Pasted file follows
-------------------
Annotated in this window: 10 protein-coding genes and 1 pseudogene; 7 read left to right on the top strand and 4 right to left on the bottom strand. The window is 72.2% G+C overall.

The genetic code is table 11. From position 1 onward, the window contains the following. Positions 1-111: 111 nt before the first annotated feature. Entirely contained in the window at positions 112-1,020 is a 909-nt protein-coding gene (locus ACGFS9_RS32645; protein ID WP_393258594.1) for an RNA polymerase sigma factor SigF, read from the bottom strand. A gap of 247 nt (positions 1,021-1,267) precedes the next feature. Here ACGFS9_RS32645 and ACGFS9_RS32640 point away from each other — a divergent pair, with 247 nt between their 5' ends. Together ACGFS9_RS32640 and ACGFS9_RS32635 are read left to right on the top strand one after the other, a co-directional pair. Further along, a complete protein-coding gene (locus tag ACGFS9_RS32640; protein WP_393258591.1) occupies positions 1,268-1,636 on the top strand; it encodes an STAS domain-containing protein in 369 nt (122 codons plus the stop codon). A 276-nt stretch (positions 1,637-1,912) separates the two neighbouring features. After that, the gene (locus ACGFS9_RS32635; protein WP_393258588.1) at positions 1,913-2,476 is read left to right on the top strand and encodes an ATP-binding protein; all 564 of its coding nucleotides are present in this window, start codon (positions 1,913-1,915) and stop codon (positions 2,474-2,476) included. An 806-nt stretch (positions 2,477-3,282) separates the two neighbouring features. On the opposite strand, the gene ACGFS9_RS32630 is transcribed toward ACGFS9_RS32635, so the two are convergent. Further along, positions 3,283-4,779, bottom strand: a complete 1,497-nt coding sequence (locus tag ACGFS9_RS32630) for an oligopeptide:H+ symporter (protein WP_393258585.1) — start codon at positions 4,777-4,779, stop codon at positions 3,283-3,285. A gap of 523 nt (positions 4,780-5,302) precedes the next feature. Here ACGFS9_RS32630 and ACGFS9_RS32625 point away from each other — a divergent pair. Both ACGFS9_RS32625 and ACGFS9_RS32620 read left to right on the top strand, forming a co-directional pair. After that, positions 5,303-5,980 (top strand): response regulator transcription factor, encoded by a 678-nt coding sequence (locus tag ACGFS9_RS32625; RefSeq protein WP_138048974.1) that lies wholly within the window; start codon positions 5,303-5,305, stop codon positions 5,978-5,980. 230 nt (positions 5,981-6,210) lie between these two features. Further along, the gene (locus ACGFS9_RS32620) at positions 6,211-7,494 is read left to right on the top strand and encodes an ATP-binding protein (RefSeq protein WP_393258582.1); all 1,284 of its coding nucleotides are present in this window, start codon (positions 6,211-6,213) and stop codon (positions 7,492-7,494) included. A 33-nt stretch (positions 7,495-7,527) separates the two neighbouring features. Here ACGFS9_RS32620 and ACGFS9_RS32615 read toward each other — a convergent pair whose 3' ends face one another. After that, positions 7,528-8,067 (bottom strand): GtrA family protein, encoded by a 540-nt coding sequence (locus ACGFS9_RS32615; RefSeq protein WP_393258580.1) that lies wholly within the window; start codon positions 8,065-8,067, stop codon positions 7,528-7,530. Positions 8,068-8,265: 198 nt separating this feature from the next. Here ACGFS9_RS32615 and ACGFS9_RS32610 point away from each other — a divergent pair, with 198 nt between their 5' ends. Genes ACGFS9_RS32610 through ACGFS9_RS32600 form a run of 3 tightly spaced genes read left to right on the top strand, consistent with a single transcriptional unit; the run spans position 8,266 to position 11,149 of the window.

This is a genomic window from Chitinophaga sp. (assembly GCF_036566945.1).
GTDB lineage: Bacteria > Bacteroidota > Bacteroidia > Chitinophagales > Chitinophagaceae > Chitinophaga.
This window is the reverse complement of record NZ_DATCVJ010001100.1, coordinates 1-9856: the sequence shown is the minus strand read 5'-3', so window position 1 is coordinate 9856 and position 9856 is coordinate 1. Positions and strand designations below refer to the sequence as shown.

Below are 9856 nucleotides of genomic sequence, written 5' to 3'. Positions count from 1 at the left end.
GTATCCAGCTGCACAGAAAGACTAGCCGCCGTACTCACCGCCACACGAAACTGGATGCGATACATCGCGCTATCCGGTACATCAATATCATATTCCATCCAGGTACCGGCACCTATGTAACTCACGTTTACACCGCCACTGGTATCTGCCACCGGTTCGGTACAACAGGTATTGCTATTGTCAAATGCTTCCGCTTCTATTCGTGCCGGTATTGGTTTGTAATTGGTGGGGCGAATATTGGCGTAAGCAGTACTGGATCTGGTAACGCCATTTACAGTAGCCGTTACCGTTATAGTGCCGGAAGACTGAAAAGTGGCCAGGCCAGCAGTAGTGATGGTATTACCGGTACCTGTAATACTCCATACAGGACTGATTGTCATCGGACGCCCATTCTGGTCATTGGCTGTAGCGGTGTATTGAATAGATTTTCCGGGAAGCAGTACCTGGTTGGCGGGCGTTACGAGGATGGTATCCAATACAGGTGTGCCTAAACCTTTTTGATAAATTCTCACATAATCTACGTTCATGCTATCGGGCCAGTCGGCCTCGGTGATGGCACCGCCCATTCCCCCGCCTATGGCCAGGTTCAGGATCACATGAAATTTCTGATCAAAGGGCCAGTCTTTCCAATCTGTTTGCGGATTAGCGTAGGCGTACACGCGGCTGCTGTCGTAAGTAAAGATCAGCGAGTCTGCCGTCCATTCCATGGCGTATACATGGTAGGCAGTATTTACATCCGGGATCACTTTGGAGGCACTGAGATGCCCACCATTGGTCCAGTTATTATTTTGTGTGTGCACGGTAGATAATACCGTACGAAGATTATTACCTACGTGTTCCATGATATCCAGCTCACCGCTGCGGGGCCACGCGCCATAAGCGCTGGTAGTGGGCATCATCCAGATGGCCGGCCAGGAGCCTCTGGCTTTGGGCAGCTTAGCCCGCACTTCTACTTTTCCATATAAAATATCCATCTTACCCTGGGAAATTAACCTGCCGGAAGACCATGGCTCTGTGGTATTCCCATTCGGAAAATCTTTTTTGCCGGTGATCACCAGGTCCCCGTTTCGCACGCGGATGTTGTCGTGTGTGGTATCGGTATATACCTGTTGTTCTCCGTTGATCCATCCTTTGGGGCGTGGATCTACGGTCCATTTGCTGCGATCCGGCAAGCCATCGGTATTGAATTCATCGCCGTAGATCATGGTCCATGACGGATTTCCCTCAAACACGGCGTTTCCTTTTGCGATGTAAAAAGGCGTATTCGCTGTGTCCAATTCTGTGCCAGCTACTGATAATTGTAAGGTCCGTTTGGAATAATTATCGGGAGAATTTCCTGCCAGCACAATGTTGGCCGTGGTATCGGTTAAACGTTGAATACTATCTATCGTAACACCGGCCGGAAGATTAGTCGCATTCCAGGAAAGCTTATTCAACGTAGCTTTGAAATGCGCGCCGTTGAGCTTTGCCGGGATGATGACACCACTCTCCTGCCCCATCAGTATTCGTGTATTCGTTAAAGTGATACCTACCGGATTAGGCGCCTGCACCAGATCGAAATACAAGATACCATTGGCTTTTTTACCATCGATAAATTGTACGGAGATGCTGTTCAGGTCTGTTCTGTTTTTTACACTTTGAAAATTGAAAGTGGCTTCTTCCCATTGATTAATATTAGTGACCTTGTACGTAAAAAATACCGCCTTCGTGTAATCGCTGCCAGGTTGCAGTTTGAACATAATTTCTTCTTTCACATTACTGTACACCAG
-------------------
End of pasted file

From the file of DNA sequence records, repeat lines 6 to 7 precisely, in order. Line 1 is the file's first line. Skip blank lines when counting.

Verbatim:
Below are 9856 nucleotides of genomic sequence, written 5' to 3'. Positions count from 1 at the left end.
GTATCCAGCTGCACAGAAAGACTAGCCGCCGTACTCACCGCCACACGAAACTGGATGCGATACATCGCGCTATCCGGTACATCAATATCATATTCCATCCAGGTACCGGCACCTATGTAACTCACGTTTACACCGCCACTGGTATCTGCCACCGGTTCGGTACAACAGGTATTGCTATTGTCAAATGCTTCCGCTTCTATTCGTGCCGGTATTGGTTTGTAATTGGTGGGGCGAATATTGGCGTAAGCAGTACTGGATCTGGTAACGCCATTTACAGTAGCCGTTACCGTTATAGTGCCGGAAGACTGAAAAGTGGCCAGGCCAGCAGTAGTGATGGTATTACCGGTACCTGTAATACTCCATACAGGACTGATTGTCATCGGACGCCCATTCTGGTCATTGGCTGTAGCGGTGTATTGAATAGATTTTCCGGGAAGCAGTACCTGGTTGGCGGGCGTTACGAGGATGGTATCCAATACAGGTGTGCCTAAACCTTTTTGATAAATTCTCACATAATCTACGTTCATGCTATCGGGCCAGTCGGCCTCGGTGATGGCACCGCCCATTCCCCCGCCTATGGCCAGGTTCAGGATCACATGAAATTTCTGATCAAAGGGCCAGTCTTTCCAATCTGTTTGCGGATTAGCGTAGGCGTACACGCGGCTGCTGTCGTAAGTAAAGATCAGCGAGTCTGCCGTCCATTCCATGGCGTATACATGGTAGGCAGTATTTACATCCGGGATCACTTTGGAGGCACTGAGATGCCCACCATTGGTCCAGTTATTATTTTGTGTGTGCACGGTAGATAATACCGTACGAAGATTATTACCTACGTGTTCCATGATATCCAGCTCACCGCTGCGGGGCCACGCGCCATAAGCGCTGGTAGTGGGCATCATCCAGATGGCCGGCCAGGAGCCTCTGGCTTTGGGCAGCTTAGCCCGCACTTCTACTTTTCCATATAAAATATCCATCTTACCCTGGGAAATTAACCTGCCGGAAGACCATGGCTCTGTGGTATTCCCATTCGGAAAATCTTTTTTGCCGGTGATCACCAGGTCCCCGTTTCGCACGCGGATGTTGTCGTGTGTGGTATCGGTATATACCTGTTGTTCTCCGTTGATCCATCCTTTGGGGCGTGGATCTACGGTCCATTTGCTGCGATCCGGCAAGCCATCGGTATTGAATTCATCGCCGTAGATCATGGTCCATGACGGATTTCCCTCAAACACGGCGTTTCCTTTTGCGATGTAAAAAGGCGTATTCGCTGTGTCCAATTCTGTGCCAGCTACTGATAATTGTAAGGTCCGTTTGGAATAATTATCGGGAGAATTTCCTGCCAGCACAATGTTGGCCGTGGTATCGGTTAAACGTTGAATACTATCTATCGTAACACCGGCCGGAAGATTAGTCGCATTCCAGGAAAGCTTATTCAACGTAGCTTTGAAATGCGCGCCGTTGAGCTTTGCCGGGATGATGACACCACTCTCCTGCCCCATCAGTATTCGTGTATTCGTTAAAGTGATACCTACCGGATTAGGCGCCTGCACCAGATCGAAATACAAGATACCATTGGCTTTTTTACCATCGATAAATTGTACGGAGATGCTGTTCAGGTCTGTTCTGTTTTTTACACTTTGAAAATTGAAAGTGGCTTCTTCCCATTGATTAATATTAGTGACCTTGTACGTAAAAAATACCGCCTTCGTGTAATCGCTGCCAGGTTGCAGTTTGAACATAATTTCTTCTTTCACATTACTGTACACCAG